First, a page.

1. Register NOW and become part of this fantastic knowledge base forum! This message will go away once you have registered.

audio How low can you hear?

Discussion in 'Fix This MIX!' started by audiokid, Apr 6, 2012.

  1. audiokid

    audiokid Staff

    After a few ( for the lack of a better term) Track Talk sessions, which are Pre Mixing Contest Trials, the single most important issue I've discovered is consistency between everyone's monitoring systems. I've noticed the majority appreciate mixes that are excessively heavy in bass.

    Why is this and is my assessment accurate?
    Does this even concern you?

    How low can you hear this wave generated clip printed from what I believe to be the worlds best recording and mastering DAW system, Sequoia 12.thumb

    ( NOTE: this is not a test on HD quality). I'm primarily interested in how smoothly you hear the subs, and for your interests make note all the way up to 20k? Where does it get the loudest? Are the subs really quiet and/or are they the same energy quite a ways up into the low mids?

    Test your monitors and your room for standing waves. As soon as this clip starts playing you should be hearing, and feeling the subs. They go quite smoothly, in a pulse from 39hz all the way up. How smooth is your system? Do you hear hot spots in your room?

    (Expired Link Removed)
  2. JohnTodd

    JohnTodd Well-Known Member

    I heard ups and downs in the bass. Mid was smooth on mine. Treble was "comby" but only a little.

    And hey, I could hear clearly all the way to the very last sound on the clip! Was that 20KHZ?

  3. audiokid

    audiokid Staff

    Goes up to 20k.

    Import the file and look at the wave. Look at listen to the DB energy it takes to push all the freq at -18


    It looks like this:

  4. audiokid

    audiokid Staff

    So when we are smashing a file, look what we are removing.



    More smash, more mud and less interesting. There is a balance between how much and too much. When we want volume, the more low end you have in a mix, the more energy you need to consume so the key is to use your low energy wisely.

    thus, have a great monitoring system that you can hear all this every step of the game. The very first track you lay down, you need to be aware of the space it is consuming and how it will all fit into the big picture.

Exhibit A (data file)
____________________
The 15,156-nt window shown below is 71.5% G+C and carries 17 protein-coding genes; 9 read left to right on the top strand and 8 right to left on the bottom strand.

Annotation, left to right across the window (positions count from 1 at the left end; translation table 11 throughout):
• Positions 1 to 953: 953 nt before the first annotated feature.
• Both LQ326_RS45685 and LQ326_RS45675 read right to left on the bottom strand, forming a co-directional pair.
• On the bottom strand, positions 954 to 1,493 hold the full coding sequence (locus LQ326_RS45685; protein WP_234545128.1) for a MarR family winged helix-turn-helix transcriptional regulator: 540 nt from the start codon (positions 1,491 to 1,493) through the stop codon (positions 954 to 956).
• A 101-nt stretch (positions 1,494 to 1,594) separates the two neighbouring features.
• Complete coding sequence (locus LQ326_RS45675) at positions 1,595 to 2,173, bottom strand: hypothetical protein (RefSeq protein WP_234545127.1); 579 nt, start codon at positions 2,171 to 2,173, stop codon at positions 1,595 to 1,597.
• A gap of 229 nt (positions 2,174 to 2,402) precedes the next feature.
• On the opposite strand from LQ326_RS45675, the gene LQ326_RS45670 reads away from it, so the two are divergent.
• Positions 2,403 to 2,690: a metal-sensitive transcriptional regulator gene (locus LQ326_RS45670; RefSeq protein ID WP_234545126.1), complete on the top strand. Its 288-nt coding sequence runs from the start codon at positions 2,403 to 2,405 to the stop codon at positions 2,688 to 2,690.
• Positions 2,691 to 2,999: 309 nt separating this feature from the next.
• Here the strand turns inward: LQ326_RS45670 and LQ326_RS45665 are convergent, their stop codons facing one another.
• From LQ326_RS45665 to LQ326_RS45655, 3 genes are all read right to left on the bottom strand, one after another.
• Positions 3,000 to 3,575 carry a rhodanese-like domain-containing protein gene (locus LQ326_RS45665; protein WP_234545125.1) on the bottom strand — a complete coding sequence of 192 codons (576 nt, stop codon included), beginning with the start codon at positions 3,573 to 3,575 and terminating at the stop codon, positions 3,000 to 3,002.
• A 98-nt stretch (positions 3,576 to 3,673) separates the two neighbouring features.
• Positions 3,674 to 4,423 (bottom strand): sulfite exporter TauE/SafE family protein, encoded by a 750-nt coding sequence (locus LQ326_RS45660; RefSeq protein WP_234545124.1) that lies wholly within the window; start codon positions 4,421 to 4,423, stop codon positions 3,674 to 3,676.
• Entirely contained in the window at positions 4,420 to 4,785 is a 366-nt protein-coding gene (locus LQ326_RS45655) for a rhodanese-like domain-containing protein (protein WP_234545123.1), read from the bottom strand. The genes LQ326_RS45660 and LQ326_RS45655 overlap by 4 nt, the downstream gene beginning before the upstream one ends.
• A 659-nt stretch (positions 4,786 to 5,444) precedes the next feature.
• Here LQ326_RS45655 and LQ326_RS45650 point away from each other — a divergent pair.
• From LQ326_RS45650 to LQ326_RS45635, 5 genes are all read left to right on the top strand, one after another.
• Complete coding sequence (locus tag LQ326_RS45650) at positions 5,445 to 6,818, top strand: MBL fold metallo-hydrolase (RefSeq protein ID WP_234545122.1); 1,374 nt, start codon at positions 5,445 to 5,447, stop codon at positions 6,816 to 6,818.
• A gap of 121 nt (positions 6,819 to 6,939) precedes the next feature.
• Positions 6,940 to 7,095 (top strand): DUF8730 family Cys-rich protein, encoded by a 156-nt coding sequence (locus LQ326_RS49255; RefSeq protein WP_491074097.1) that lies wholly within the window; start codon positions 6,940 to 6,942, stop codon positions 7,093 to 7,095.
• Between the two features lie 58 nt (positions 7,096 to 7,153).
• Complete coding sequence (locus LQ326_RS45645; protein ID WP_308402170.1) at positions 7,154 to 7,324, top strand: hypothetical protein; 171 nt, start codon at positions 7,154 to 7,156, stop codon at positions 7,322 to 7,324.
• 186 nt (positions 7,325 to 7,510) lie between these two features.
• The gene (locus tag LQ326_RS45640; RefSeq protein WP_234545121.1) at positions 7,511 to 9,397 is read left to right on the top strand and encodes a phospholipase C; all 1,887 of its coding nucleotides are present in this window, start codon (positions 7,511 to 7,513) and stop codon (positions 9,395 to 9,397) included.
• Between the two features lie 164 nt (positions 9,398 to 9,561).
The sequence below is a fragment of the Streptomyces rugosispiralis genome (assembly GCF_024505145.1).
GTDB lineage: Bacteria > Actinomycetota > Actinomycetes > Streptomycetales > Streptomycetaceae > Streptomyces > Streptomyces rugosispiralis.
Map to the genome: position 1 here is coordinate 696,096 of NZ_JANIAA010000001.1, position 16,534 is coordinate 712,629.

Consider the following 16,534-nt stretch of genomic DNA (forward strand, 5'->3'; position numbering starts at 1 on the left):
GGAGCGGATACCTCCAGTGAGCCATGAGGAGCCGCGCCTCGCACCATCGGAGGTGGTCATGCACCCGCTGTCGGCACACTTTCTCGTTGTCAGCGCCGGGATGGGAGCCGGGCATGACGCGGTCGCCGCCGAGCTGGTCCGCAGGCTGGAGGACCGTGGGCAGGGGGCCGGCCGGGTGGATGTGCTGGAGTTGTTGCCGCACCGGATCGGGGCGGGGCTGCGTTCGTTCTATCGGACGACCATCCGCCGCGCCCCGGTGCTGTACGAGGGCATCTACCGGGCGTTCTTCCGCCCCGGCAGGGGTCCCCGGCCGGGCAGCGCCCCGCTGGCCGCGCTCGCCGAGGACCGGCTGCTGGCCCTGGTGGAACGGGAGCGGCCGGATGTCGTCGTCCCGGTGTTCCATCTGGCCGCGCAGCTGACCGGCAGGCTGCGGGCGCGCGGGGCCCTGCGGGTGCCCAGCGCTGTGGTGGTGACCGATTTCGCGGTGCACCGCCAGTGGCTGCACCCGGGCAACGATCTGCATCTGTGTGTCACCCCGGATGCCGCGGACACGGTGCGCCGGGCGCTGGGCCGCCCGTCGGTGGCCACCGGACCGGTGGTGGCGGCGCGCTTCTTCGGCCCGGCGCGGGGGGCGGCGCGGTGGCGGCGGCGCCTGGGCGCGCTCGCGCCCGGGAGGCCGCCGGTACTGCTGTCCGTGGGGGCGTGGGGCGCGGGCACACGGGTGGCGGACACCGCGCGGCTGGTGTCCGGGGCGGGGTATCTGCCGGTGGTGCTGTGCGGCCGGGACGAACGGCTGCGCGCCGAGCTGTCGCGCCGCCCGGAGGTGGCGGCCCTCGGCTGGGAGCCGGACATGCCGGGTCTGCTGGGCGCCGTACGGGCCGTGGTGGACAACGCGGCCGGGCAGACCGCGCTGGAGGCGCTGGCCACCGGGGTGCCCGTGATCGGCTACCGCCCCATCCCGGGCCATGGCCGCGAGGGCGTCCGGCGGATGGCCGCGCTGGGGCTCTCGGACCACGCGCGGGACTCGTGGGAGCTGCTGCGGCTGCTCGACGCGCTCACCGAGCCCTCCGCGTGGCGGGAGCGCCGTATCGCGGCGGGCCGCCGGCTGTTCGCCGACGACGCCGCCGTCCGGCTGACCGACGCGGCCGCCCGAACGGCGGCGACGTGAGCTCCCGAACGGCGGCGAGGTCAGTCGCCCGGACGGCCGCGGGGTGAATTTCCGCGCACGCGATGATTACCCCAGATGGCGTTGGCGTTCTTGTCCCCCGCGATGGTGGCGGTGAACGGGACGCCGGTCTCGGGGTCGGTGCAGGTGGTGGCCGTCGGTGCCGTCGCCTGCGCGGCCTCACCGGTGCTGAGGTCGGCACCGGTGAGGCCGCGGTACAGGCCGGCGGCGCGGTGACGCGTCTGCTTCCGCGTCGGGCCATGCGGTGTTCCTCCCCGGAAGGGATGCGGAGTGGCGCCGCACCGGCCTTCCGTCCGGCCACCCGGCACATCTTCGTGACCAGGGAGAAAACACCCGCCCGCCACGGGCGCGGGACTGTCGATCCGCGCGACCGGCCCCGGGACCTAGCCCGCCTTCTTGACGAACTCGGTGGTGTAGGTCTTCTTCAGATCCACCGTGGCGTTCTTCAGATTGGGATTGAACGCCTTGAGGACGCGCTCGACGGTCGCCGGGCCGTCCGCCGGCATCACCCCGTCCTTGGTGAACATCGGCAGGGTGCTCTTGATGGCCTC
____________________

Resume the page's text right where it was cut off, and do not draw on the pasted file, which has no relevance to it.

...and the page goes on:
5. audiokid

    audiokid Staff

    The less bass you hear in your system, the more you dislike the upper freq. If you have rich low end, you tend to appreciate and pay attention to detail, which are the transients. ( converters start to become important)

    When you hear the detail, you also hear the tuning and performance better, and will perform better and mix better and have louder and clearer mixes that sound great on all systems, not just yours... :confused:
  6. audiokid

    audiokid Staff

    If you are singing doubles, and you aren't hearing the detail, your compiled vocal tracks will be phasy and very hard to mix and produce harmonically rich and dynamic music. They will be going in and out of nulls / all sorts of cancellation things. When you are adding more and more content like this, it becomes a mass wall of phasy mud. Thus, impossible to master on a professional level.

    Before I even begin to mix anything, I remove the mud, wooly crap that doesn't need to be there. But if a sound lacks all the other sheen, all you are left with is middy honk so then what do we do? Start adding highs and pushing up the wall. You can see how complicated this all becomes but if you are missing these fundamentals, your a doomed to be stuck in the home recording circle.

    When I listen to a mix, I need to hear these colours.

    It gets even more complicated. If you have mud and then add reverb, you are now adding a bucket of water into all the beautiful colours that are nicely laid out on the pallet. Its all starts to turn the picture into grey. So then what do most unaware do, ride the faders, add compression, plug-ins and automation.